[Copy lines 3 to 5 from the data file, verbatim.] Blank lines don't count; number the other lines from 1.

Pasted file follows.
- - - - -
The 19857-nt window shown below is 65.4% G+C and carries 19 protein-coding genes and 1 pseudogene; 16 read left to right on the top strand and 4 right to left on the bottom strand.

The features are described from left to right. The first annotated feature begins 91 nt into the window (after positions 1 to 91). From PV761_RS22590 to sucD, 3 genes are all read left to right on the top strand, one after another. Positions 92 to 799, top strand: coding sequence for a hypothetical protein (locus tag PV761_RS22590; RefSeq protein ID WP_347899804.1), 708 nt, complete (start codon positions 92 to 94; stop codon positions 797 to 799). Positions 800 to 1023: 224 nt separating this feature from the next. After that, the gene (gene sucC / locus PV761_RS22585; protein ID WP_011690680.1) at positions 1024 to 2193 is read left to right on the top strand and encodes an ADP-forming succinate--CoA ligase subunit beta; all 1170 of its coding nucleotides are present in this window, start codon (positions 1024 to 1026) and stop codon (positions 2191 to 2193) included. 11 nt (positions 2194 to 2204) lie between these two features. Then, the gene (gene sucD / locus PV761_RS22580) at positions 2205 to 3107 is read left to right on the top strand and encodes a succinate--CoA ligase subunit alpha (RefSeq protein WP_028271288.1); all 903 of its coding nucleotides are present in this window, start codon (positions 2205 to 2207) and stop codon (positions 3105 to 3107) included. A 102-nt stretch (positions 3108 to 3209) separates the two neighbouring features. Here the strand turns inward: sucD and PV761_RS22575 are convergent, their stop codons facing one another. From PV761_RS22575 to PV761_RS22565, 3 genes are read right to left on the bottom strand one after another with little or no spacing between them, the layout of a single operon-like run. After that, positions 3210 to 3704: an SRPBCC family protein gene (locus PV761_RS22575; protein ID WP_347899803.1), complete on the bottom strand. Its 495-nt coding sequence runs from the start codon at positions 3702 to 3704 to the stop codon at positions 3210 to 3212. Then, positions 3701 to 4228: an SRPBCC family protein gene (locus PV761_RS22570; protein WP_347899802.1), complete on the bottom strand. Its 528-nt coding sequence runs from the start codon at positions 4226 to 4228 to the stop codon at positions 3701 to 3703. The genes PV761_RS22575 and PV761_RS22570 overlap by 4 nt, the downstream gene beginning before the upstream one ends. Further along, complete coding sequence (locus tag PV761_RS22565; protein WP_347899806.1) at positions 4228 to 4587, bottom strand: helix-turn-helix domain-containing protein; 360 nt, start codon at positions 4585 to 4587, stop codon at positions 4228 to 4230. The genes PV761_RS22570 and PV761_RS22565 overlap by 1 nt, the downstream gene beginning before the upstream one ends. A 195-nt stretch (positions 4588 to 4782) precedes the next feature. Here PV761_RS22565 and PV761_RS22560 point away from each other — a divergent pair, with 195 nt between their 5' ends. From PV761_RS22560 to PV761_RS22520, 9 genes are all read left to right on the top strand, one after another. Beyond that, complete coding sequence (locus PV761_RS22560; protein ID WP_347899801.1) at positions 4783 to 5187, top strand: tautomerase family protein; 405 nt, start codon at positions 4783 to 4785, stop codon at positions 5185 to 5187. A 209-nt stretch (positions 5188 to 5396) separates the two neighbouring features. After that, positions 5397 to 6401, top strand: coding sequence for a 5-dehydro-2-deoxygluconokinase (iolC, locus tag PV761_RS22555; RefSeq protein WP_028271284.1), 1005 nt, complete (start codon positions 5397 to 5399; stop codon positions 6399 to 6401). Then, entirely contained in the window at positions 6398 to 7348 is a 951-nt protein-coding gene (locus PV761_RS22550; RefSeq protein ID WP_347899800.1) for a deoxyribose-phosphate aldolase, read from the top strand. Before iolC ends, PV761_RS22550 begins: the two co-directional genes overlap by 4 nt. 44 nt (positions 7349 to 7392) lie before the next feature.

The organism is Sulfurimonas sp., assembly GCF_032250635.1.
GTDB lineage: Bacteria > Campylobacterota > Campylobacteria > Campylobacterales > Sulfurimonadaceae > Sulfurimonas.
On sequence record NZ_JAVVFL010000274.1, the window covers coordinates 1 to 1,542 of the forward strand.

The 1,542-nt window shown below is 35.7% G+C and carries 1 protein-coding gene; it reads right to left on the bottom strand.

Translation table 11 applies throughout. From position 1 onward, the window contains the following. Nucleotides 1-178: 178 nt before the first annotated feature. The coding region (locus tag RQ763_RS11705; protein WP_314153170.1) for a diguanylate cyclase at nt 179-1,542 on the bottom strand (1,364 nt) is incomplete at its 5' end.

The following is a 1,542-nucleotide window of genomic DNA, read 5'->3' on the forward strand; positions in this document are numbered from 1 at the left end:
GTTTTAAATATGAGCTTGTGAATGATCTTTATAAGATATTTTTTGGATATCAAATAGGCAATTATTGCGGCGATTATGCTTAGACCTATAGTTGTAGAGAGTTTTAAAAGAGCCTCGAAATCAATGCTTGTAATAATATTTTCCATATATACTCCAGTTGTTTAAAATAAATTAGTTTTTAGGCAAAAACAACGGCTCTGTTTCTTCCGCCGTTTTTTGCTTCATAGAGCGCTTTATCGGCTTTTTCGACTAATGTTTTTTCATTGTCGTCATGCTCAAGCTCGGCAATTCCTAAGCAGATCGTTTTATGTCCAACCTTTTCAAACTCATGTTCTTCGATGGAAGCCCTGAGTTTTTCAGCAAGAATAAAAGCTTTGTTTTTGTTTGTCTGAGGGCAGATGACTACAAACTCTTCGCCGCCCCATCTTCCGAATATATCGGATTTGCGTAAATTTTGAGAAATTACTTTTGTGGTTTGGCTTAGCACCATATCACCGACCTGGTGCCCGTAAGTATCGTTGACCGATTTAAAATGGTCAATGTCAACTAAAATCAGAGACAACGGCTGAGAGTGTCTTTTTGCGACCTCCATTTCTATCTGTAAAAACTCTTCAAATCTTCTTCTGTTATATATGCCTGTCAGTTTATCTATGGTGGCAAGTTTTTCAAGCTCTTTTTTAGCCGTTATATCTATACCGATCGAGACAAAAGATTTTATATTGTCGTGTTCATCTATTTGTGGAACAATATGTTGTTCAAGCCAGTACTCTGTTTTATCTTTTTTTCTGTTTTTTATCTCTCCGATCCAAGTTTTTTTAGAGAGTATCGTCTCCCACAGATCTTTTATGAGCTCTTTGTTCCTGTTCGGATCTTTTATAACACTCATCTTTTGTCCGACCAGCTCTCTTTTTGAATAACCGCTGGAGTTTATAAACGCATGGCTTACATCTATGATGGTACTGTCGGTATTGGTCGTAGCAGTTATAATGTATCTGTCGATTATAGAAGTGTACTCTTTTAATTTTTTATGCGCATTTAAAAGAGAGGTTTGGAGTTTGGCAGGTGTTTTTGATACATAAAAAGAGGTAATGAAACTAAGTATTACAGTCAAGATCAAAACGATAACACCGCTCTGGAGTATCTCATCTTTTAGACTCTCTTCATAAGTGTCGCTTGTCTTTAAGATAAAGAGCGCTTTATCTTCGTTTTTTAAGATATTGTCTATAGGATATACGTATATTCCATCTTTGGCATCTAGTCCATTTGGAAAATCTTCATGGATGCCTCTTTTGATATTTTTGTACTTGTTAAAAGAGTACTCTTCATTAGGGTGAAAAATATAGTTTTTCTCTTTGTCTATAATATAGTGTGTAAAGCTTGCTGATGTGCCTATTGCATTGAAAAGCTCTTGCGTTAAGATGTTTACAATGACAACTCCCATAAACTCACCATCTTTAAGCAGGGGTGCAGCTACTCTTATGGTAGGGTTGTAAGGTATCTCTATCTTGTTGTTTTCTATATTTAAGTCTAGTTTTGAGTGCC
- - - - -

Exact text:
The organism is Sulfurimonas sp., assembly GCF_032250635.1.
GTDB lineage: Bacteria > Campylobacterota > Campylobacteria > Campylobacterales > Sulfurimonadaceae > Sulfurimonas.
On sequence record NZ_JAVVFL010000274.1, the window covers coordinates 1 to 1,542 of the forward strand.